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  8. It must be true, Bonnie. Sue just read it in a Christian magazine.

    Sigh.

    Yeah, it's hard to hear stuff like that from other Christians, but I do remember the days before I homeschooled that there was a distinct "my kid is better than yours because my kid is too *good* to be in your slummy school" sort of an attitude among some of the people at my old church.

    You find all that no matter where your kid goes to school. These people would tend to join the PTA and try for leadership positions if their kids went to public school.

    I try to be tolerant, but I sure do avoid these people.

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  9. Well, I for one love when people are honest with their bias against homeschooling. They are much easier to deal with then the dropping hints kind of people. You know, "Oh, I think Beverly would have so much fun if she spent more time with her peer group..."

    I know you warned, but I linked... and I read about a whole "other" subculture that I didn't really need to know about.

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  10. [sarcasm]

    Mrs. C, thank you sooooo much for sharing these articles! I see now how horrible homeschooling can be! I'm off to see if I can enroll children in some form of "real" growing opportunity system before we leave the hospital. My kids are too important to neglect by taking them home!

    [/sarcasm]

    [smile] People. Sure, homeschooling isn't for everyone. But it is a great option!

    ~Luke

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  11. LOL Yeahhhhh, Julie, I learned that through Google web searching. I figured "yiffing" had to be a verb or something, but silly me had to find out what exactly it meant.

    I'm ok with reasonable honesty, too, though I don't deal with getting harped on too well. I'm even ok with admitting there are some distinct DISadvantages to homeschooling if the person in question also admits there are some real DISadvantages in most public education programs. I mean, anyone who can't admit the latter is smoking crack or deluded and I just don't hang with those people too well.

    Have you ever dropped hints that someone else's kid would do soooo much better if they just de-institutionalized him? Try it sometime for the humour. Just make sure not to pull that on someone whose friendship you actually value. :P

    Luke, you're welcome. I'm glad I opened your eyes to the inherent evils of the homeschool community. Hope all is well with you, friend!

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  12. Other minorities can sue for defamation and such. When are we going to be able to do that? After all we are a subculture within a culture.. a minority in America that is misunderstood.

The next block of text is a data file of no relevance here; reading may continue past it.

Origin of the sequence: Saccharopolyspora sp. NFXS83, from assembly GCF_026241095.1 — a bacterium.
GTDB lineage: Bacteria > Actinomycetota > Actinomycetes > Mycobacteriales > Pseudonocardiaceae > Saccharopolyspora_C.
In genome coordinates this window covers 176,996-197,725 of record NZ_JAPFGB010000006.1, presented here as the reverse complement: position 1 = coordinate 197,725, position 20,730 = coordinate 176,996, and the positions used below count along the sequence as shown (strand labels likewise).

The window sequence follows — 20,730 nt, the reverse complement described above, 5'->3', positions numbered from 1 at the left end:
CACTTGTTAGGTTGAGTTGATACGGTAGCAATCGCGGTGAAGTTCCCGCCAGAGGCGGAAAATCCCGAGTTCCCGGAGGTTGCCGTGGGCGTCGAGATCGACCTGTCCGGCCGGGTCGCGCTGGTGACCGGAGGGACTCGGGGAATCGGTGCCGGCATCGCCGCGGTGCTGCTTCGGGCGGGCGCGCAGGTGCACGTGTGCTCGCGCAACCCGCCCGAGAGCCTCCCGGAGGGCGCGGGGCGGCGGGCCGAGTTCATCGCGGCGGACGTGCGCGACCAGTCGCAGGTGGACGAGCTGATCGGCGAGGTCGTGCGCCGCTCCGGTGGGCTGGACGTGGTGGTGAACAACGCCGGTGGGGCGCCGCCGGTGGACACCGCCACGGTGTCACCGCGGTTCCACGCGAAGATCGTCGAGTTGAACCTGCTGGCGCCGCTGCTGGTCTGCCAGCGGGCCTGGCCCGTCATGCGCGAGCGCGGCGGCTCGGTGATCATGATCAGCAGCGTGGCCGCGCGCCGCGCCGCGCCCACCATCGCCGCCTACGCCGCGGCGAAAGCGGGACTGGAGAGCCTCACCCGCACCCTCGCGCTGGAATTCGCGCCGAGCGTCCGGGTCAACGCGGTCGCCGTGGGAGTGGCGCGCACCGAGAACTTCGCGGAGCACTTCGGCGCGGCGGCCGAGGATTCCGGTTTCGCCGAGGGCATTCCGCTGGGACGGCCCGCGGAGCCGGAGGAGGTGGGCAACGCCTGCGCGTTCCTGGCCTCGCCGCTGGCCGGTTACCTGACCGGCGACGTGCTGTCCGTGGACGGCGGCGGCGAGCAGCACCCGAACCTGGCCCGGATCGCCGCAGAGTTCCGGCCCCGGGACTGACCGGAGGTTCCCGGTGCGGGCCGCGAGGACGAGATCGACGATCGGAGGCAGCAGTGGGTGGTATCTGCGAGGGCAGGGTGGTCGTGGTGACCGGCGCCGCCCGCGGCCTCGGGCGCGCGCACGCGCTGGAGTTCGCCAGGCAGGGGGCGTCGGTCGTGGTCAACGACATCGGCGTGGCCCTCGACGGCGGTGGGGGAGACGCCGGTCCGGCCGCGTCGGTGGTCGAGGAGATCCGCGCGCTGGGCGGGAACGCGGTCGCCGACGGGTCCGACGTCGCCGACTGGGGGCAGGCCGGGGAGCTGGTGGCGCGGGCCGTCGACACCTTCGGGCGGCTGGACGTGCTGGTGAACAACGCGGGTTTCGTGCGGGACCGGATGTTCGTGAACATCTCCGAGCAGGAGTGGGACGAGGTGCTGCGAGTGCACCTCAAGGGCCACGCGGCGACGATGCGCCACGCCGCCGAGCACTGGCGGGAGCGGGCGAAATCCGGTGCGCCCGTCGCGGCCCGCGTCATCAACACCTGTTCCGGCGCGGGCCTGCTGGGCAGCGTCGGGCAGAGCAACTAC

Okay the reason we dont go the courts on all of this like other minorities who claim prejudice is simply because we are an intelligent bunch of people, secure in our minority niche, and really truth be told, everyone wants to be like us! Right?

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  13. That or we're just so busy homeschooling that we don't have time. :]

    God bless you, Mrs. D, but I think the attitude sometimes is, "Why would you do that if you don't have to? There is a perfectly good public school down the street. There must be some reason the mom wants all that control over the kid's life."

    Siiigh.

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  14. Another POV. My next door neighbors homeschooled their 10 kids up until high school. Every single one of them either went through high school or are going through high school getting top grades in advanced placement classes. One son, who graduated with my son, was elected class president. (No socialization skills, right?)

    The ones who have graduated so far, all received scholarships to college.

    When the final child entered high school, they threw a retirement party for their mother, who was their teacher up to that point.

    Of course, since I'm a public school teacher, I frown on that sort of educational mischief, and there is certainly something wrong with that picture.

    (Sorry, but I just don't want to get into trouble with the union.)

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  15. I wouldn't want you to get in trouble with the union either, Harry. Actually I don't see where teachers in public schools really have their jobs threatened by homeschoolers at all. We're hardly the majority. And more of us keeping our kids home means less crowded classrooms as the taxes we pay remain at the same level.

    I never understood that whole "take the money in and then redistribute it" idea states and big governments like to do. Methinks it's an ideal way to have a little skimming off the top or something. Why else would you do it that way? Hm.

    Ah, well. It would be interesting to see news stories with suspicious tones about a family because it *gasp* sends its kids to public school LOL. Just for variety. :]

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Non-troll comments always welcome! :)